Mecia: I think so. I mean, a lot of developers have seen the potential of South End. We all know that South End is growing and expanding. Land prices, they are getting very high. You know, 10 years ago the thought of building, you know, 1,500 apartments and office towers there on Clanton Road and I-77 might not have been as attractive as it is today. So, yes, you're seeing a huge jump in the price. And any developer who pays that kind of a price is going to want to put a lot of things on that land.

Terry: All right. Well, on to some retail news now. Belk dropped its lawsuit against its former CEO. Remind us, why did they sue in the first place?

Mecia: Yeah. Belk's former CEO Nir Patel left the company a while ago, and he took with him some Belk employees. He was becoming the CEO of GameStop, and Belk was alleging that, that he sort of improperly poached those employees. And The Observer reported last week that Belk and Patel and some of the other people who were involved reached a settlement of that lawsuit. We don't know the terms of that settlement. Those are being kept private.

Terry: All right. Well, switching gears now to something that we don't normally talk about on BizWorthy, and that is wildlife. The Ledger reports that some residents in south Charlotte are upset over a fence that appears to be repeatedly impaling deer. What's going on there?

Mecia: Yeah, a bunch of neighbors near the Enclave at Providence development, which is on Pineville-Mathews Road near Davie Park in south Charlotte. They're saying that there have been repeated incidents in which deer trying to cross through the woods and cross through people's yards, jump up on these fences and then sadly get impaled on the spikes on the top of these fences. They say they've seen it multiple times, most recently last week. It's a really tragic situation. The homeowner's association down there, though, says that to replace the fence would be very expensive and that it might not even prevent, you know, future incidents like this from happening. So a little bit of an impasse there, but certainly a troubling situation for deer and for the neighbors who care about them.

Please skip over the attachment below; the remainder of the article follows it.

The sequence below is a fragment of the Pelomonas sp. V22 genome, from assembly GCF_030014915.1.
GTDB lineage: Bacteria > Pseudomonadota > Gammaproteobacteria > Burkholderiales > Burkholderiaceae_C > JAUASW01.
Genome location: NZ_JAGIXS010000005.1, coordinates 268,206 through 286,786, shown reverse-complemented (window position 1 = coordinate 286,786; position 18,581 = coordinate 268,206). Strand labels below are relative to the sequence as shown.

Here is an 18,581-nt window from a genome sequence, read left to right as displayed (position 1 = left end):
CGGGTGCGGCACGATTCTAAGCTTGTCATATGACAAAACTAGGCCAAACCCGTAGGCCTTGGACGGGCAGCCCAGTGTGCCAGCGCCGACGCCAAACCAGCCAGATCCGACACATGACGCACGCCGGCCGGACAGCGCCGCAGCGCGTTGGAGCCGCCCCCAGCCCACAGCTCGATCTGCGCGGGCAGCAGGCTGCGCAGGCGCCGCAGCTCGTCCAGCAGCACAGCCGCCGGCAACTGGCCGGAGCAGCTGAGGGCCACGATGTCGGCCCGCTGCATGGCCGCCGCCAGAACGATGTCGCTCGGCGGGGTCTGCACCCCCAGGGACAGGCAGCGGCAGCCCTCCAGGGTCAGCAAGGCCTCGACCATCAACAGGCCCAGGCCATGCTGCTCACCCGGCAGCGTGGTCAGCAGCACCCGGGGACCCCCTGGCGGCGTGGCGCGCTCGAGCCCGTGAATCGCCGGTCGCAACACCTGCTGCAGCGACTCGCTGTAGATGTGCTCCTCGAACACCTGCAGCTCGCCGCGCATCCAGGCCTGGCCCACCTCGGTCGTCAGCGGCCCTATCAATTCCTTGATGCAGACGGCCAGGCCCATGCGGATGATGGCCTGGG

Terry: Finally, if you're looking to get a Christmas tree this year, brace yourself for sticker shock. Inflation is affecting Christmas tree growers like everyone else. How much more are we talking here, Tony?

Mecia: Yeah. Last week WCNC talked to a forestry expert with NC State who said you can expect your Christmas tree prices to go up between 10 and 15%. They also talk about a number of Christmas tree vendors who said the same thing. I mean they're dealing, like a lot of other businesses, with higher costs for workers, higher costs for fuel, transportation, all that stuff. So, yes, you can expect to pay more for your Christmas tree unless you have a reusable tree that maybe is in your attic that you roll out every year. That price, I think, is going to stay the same.

Terry: An inflation-proof tree. All right. Thanks, Tony.


Support for BizWorthy comes from Sharonview Federal Credit Union, UNC Charlotte's Belk College of Business and our members.

Marshall came to WFAE after graduating from Appalachian State University, where he worked at the campus radio station and earned a degree in communication. Outside of radio, he loves listening to music and going to see bands - preferably in small, dingy clubs.